When Joan Foltz of Northfield goes to the doctor’s office, the person she typically sees is not an MD, but an NP.

Nurse Practitioner Christine Ablett sees patients at the AtlantiCare Physicians Group Primary Care Plus office in Pleasantville, where she works along side Dr. Jon Slotoroff, diagnosing and treating patients.

Nurse practitioners have worked in health care for more than 40 years, said Tay Kopanos, vice president of state government affairs for the American Association of Nurse Practitioners, who called them the best-kept secret in health care.

They may not be so secret for long. With a growing shortage of primary-care doctors and the Patient Protection and Affordable Care Act expanding access to medical care, nurse practitioners are emerging as a critical segment of modern medical care in America.

There are about 4,000 nurse practitioners, also called advanced practice nurses, in New Jersey, according to the state Board of Nursing website. The U.S. Bureau of Labor Statistics considers it a job with good growth potential and an average salary nationally of between $85,000 and $100,000, depending on location and years of experience.

In New Jersey nurse practitioners must be a licensed registered nurse, have an applicable master’s degree, pass a national exam and be certified by the state Board of Nursing.

“We have overlapping skills, knowledge and experience with doctors,” Kopanos said. “We are answering the question of how to provide the best access to health care.”

Ablett started her career as a registered nurse in 1994. She earned her master’s degree in nursing from Richard Stockton College in 2009.

“I always enjoyed caring for people, and I always wanted to keep learning,” she said. “This allows me to treat the whole patient.”

Locally, Stockton has offered a master’s degree in nursing since the late 1990s and added a post-master’s program in 2007. The program has a capped enrollment of 42 students and entrance is competitive, said program coordinator Edward Walton, who is also a nurse practitioner.

Walton said the master’s program is a logical step for working nurses looking to advance in the profession. Stockton’s program specializes in gerontology and primary care.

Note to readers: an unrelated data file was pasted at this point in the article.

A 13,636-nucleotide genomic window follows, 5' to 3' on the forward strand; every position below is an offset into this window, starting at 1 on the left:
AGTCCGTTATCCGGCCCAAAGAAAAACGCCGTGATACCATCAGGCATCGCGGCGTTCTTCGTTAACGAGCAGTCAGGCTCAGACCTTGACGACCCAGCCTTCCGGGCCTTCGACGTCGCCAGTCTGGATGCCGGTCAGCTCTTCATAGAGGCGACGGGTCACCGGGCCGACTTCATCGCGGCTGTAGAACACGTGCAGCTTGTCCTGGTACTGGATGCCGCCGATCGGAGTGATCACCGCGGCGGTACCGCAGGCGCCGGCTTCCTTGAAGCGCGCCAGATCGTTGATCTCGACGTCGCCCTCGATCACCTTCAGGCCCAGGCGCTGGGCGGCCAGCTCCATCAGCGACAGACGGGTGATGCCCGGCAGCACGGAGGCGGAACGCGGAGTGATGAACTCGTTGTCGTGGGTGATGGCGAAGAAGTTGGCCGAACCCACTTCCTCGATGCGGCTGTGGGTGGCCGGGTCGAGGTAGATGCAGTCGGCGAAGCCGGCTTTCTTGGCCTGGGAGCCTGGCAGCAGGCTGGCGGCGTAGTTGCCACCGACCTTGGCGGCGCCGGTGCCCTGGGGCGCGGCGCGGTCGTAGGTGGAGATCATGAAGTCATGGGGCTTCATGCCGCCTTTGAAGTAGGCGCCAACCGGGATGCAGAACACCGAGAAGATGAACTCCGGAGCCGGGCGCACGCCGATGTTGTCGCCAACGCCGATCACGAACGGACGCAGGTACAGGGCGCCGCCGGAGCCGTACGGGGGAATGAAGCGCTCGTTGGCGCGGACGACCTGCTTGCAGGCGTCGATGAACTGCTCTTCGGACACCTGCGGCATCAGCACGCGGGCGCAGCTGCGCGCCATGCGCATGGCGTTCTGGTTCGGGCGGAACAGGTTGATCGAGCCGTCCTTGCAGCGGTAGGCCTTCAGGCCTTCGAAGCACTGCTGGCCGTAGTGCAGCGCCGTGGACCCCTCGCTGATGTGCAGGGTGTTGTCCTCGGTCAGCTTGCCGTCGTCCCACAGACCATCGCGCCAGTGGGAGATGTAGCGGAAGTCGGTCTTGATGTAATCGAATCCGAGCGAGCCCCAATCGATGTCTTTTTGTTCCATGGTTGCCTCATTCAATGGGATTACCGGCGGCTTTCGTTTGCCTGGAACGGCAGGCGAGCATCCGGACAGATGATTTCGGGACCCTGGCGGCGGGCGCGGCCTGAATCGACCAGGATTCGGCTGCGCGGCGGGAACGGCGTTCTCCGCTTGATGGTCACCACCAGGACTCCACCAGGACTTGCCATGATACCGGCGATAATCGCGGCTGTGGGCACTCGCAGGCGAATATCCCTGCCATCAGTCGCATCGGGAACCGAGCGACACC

AtlantiCare currently has 75 advanced practice nurses  AtlantiCare spokeswoman Jennifer Tornetta said with fewer doctors going into primary care, NPs fill the gap to assure quick access to care. She said AtlantiCare’s primary care model looks at patient needs, health care demand, and how to most effectively meet them.

“We are not trying to replace doctors,” Tornetta said. “But there is a shortage. Nurse practitioners fill that need.”

Nineteen of AltantiCare’s NPs work in primary care and specialty practices, 30 are in anesthesia and 26 are hospital-based. The company’s job listings include several nurse practitioner positions.

Foltz said her first experience with nurse practitioners was years ago when the doctor was not immediately available. She’s been seeing them ever since.

“They do seem to have more time to spend with you,” she said after an exam with Ablett. “And I know that if she sees a problem, she’ll ask the doctor about it.”

Kopanos said an American Association of Nurse Practitioners survey found that the main reason patients choose a nurse practitioner is because they partner with patients and spend more time with them on education and prevention. This is especially effective with primary-care and chronic-care patients. The AANP started an awareness campaign this year to promote their role in medical care.

“We want people to know that they are in good hands,” Kopanos said.

Local nurse practitioners said their training as nurses follows a different philosophy from a doctor’s medical training, focusing more on the total patient than just the disease. That can work to their advantage in patient interactions, especially with people reluctant to see an NP rather than a doctor.

“Some do come in and ask if they have to see the NP,” Ablett said. “Some are hesitant because they don’t know me. But they appreciate the help I give them. We are used to working one-on-one with patients and involving them in their care. It’s great when a patient thanks me and says they’d be happy to see me again.”

AtlantiCare Nurse Practitioner Theresa Rodino, of Egg Harbor Township, became a nurse after watching the care her daughter received when she had a stroke as a child. After 20 years of nursing she was ready to take her skills to the next level. She graduated from the Stockton program in May and started at AtlantiCare in June.

“As a nurse I was the eyes and ears of the doctor, monitoring the patient,” she said. “I worked for the doctor. As a nurse practitioner I diagnose and treat. I have nurses who report to me. I still collaborate with the physician, but I make the decisions.”

New Jersey does require that nurses have a collaborative agreement with a physician to write prescriptions. There is a bill in the state Legislature to remove that requirement, but Walton said collaboration among all medical professionals is still key to a complete package of successful patient care.

Tammie Brubaker, of Egg Harbor Township, has been a nurse with AtlantiCare for 14 years and respected the work done by nurse practitioners so much she decided to become one. She is in the master's program at Stockton and did a research project on patient satisfaction with nurse practitioners.

“Doctors treat the disease,” she said of her survey results.  “Nurse practitioners treat the whole person. Patients like that.”

Contact Diane D'Amico:

609-272-7241